I have hurt people.
There’s a way to start a blog post, right? Got your attention I’ll bet!
But here’s the thing…if I am going to be transparent with my life, I have to make an honest confession. And if you are transparent with yourself, my guess is that you have done the same. Maybe something that you’d like to take back – hit the undo button. Maybe did something that hurt another. In some way or another all of us have hurt someone else and we’ve had to go back and make amends. It’s painful, but necessary.
Just how necessary?
Well let’s take a look at what Jesus thought about it. Matthew records Jesus’ words. Jesus says,
“This is how I want you to conduct yourself in these matters.”
What matters? Well, matters where we have lost it and hurt someone. Jesus seems to describe these matters as carless harmful words spoken out of anger. Hmm…Yup, that’s me. Been there…Done that.
You? Take a minute. Think about it.
Back to Jesus.
“If you enter your place of worship and, about to make an offering, you suddenly remember a grudge a friend has against you, abandon your offering, leave immediately, go to this friend and make things right. “
There is a lot to unpack right there. More so than you might first think. Take another read through it again.
This was part of the temple worship for the Jews. They didn’t typically make offerings at the temple more than once or twice a year…many of them making a two or three day trip…by foot…with family.
Have you ever taken a road trip with family?
For a Jew, these words of Jesus’ would borderline the ridiculous! “I mean, Jesus, you can’t be serious! It took us two days…on foot…with kids…to get here! And I have waited in line for the last three hours to get to the altar and now you tell me I have to go back home and say I’m sorry.”
Jesus, com’on! Really?
Yup! Take a look at Jesus’ next words…
“Then and only then, come back and work things out with God.”
Matthew 5:23–24 The Message
I’d say Jesus is serious. But did you catch what other implication is there? The altar, offering, and the temple together in this context served one goal…the slaughtering of the sacrificial animal by the temple priest for sins. Jesus indicates something huge here! Before you can work things out with God, things have to be worked out with the hurt brother, sister, friend, parent, cousin, second cousin, neighbor down the street, fellow church member, the clerk at the grocery store.
You get the idea.
Before you can offer your sacrifice, before you can worship, before the priest can do anything, Jesus says this has to happen first. Seems this was awful important to Jesus.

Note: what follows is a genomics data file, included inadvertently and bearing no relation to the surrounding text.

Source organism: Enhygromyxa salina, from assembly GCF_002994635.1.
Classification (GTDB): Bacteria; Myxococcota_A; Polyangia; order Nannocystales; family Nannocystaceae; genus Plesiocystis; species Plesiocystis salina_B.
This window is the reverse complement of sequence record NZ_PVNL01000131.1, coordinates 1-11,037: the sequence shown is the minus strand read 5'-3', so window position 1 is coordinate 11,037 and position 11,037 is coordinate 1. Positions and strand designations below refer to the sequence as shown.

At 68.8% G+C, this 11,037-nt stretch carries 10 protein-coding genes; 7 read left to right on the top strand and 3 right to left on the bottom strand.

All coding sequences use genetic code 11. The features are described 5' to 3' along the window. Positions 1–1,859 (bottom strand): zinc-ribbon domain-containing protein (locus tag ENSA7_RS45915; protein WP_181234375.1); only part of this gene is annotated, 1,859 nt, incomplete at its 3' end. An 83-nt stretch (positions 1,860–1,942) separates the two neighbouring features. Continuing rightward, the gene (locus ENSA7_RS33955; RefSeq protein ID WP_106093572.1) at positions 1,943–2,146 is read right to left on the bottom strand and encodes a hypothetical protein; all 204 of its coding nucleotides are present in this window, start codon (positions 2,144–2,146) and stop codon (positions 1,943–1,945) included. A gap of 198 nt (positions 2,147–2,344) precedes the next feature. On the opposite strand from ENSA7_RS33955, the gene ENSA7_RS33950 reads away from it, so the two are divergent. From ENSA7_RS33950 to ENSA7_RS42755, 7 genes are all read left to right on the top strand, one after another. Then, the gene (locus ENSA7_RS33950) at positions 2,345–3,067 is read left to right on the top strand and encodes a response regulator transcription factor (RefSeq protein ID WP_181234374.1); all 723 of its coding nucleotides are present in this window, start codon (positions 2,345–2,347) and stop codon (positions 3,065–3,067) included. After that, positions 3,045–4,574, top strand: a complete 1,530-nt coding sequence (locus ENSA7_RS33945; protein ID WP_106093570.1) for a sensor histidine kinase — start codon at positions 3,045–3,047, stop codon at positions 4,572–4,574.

Think it should be important to us? Yea…me too.
It brings a whole new texture to Jesus’ response to the lawyer when he asked him what was the greatest commandment. Remember his response? I’ll paraphrase.
Love God…Love others.
These two were not listed in order of priority. Actually they are equal. Don’t believe me, take a look at Jesus’ response to the lawyer
“And He said to him, ‘YOU SHALL LOVE THE LORD YOUR GOD WITH ALL YOUR HEART, AND WITH ALL YOUR SOUL, AND WITH ALL YOUR MIND.’ This is the great and foremost commandment. The second is like it, ‘YOU SHALL LOVE YOUR NEIGHBOR AS YOURSELF.’” Matthew 22:37–39 NASB
The second is like it…as in equal to. Not second to.
In both passages, Jesus is intensely purposeful about how we are to respond to the other person. I guess he should be! I mean after all, they were created in God’s image just as you and I are. And how we love and treat others shows others God manifest in our own lives. And if we don’t love and don’t make amends…
What does that tell the other about God? Ouch. Yea. Hurt me too.
What’s all this mean? Well, I don’t know about you, but it means that I need to make some things right. Will it be painful? Probably. Is it worth it?
You tell me. Read Jesus’ words again.
“This is how I want you to conduct yourself in these matters. If you enter your place of worship and, about to make an offering, you suddenly remember a grudge a friend has against you, abandon your offering, leave immediately, go to this friend and make things right. Then and only then, come back and work things out with God.” Matthew 5:23–24 The Message
I’d say it’s not only worth it, but mandatory.